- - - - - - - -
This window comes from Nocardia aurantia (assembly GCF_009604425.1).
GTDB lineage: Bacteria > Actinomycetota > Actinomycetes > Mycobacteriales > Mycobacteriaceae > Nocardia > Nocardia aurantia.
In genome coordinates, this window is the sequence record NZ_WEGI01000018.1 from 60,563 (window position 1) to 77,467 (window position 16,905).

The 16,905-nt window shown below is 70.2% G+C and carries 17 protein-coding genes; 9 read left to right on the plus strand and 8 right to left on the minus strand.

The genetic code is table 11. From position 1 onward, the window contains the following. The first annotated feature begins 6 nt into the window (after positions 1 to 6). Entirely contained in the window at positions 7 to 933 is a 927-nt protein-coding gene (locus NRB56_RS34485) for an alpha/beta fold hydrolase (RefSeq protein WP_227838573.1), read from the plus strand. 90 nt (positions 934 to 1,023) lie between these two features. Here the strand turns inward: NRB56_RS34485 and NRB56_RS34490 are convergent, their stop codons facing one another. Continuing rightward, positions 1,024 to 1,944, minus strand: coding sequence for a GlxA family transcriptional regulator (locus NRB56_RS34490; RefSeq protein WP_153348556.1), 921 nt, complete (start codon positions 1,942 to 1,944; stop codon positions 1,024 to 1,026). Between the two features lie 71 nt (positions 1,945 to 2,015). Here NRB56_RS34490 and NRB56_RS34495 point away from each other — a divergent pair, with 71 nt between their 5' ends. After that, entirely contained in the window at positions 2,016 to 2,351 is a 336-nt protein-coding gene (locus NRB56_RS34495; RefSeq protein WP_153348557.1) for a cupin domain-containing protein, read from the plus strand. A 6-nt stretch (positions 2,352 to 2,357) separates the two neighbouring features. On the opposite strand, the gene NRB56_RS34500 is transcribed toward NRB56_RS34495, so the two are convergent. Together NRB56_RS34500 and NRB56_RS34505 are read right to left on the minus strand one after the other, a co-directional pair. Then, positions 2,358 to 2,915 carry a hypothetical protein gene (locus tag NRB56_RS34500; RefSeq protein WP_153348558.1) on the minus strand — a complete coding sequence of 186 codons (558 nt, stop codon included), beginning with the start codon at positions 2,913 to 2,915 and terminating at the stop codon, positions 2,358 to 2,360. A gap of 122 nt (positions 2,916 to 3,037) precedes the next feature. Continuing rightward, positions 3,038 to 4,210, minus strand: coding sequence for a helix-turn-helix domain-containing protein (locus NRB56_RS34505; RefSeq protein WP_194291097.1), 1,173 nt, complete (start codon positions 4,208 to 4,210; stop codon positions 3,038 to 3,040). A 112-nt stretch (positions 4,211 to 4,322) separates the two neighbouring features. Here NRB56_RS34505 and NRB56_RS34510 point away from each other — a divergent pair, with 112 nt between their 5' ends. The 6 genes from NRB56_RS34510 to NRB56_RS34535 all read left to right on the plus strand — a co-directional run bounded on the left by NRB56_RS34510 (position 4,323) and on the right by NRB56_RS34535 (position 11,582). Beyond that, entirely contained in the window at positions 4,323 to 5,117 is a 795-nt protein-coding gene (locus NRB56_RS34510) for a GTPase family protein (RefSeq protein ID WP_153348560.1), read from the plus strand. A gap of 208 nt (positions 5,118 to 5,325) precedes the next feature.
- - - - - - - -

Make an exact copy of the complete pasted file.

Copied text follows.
This window comes from Nocardia aurantia (assembly GCF_009604425.1).
GTDB lineage: Bacteria > Actinomycetota > Actinomycetes > Mycobacteriales > Mycobacteriaceae > Nocardia > Nocardia aurantia.
In genome coordinates, this window is the sequence record NZ_WEGI01000018.1 from 60,563 (window position 1) to 77,467 (window position 16,905).

The 16,905-nt window shown below is 70.2% G+C and carries 17 protein-coding genes; 9 read left to right on the plus strand and 8 right to left on the minus strand.

The genetic code is table 11. From position 1 onward, the window contains the following. The first annotated feature begins 6 nt into the window (after positions 1 to 6). Entirely contained in the window at positions 7 to 933 is a 927-nt protein-coding gene (locus NRB56_RS34485) for an alpha/beta fold hydrolase (RefSeq protein WP_227838573.1), read from the plus strand. 90 nt (positions 934 to 1,023) lie between these two features. Here the strand turns inward: NRB56_RS34485 and NRB56_RS34490 are convergent, their stop codons facing one another. Continuing rightward, positions 1,024 to 1,944, minus strand: coding sequence for a GlxA family transcriptional regulator (locus NRB56_RS34490; RefSeq protein WP_153348556.1), 921 nt, complete (start codon positions 1,942 to 1,944; stop codon positions 1,024 to 1,026). Between the two features lie 71 nt (positions 1,945 to 2,015). Here NRB56_RS34490 and NRB56_RS34495 point away from each other — a divergent pair, with 71 nt between their 5' ends. After that, entirely contained in the window at positions 2,016 to 2,351 is a 336-nt protein-coding gene (locus NRB56_RS34495; RefSeq protein WP_153348557.1) for a cupin domain-containing protein, read from the plus strand. A 6-nt stretch (positions 2,352 to 2,357) separates the two neighbouring features. On the opposite strand, the gene NRB56_RS34500 is transcribed toward NRB56_RS34495, so the two are convergent. Together NRB56_RS34500 and NRB56_RS34505 are read right to left on the minus strand one after the other, a co-directional pair. Then, positions 2,358 to 2,915 carry a hypothetical protein gene (locus tag NRB56_RS34500; RefSeq protein WP_153348558.1) on the minus strand — a complete coding sequence of 186 codons (558 nt, stop codon included), beginning with the start codon at positions 2,913 to 2,915 and terminating at the stop codon, positions 2,358 to 2,360. A gap of 122 nt (positions 2,916 to 3,037) precedes the next feature. Continuing rightward, positions 3,038 to 4,210, minus strand: coding sequence for a helix-turn-helix domain-containing protein (locus NRB56_RS34505; RefSeq protein WP_194291097.1), 1,173 nt, complete (start codon positions 4,208 to 4,210; stop codon positions 3,038 to 3,040). A 112-nt stretch (positions 4,211 to 4,322) separates the two neighbouring features. Here NRB56_RS34505 and NRB56_RS34510 point away from each other — a divergent pair, with 112 nt between their 5' ends. The 6 genes from NRB56_RS34510 to NRB56_RS34535 all read left to right on the plus strand — a co-directional run bounded on the left by NRB56_RS34510 (position 4,323) and on the right by NRB56_RS34535 (position 11,582). Beyond that, entirely contained in the window at positions 4,323 to 5,117 is a 795-nt protein-coding gene (locus NRB56_RS34510) for a GTPase family protein (RefSeq protein ID WP_153348560.1), read from the plus strand. A gap of 208 nt (positions 5,118 to 5,325) precedes the next feature.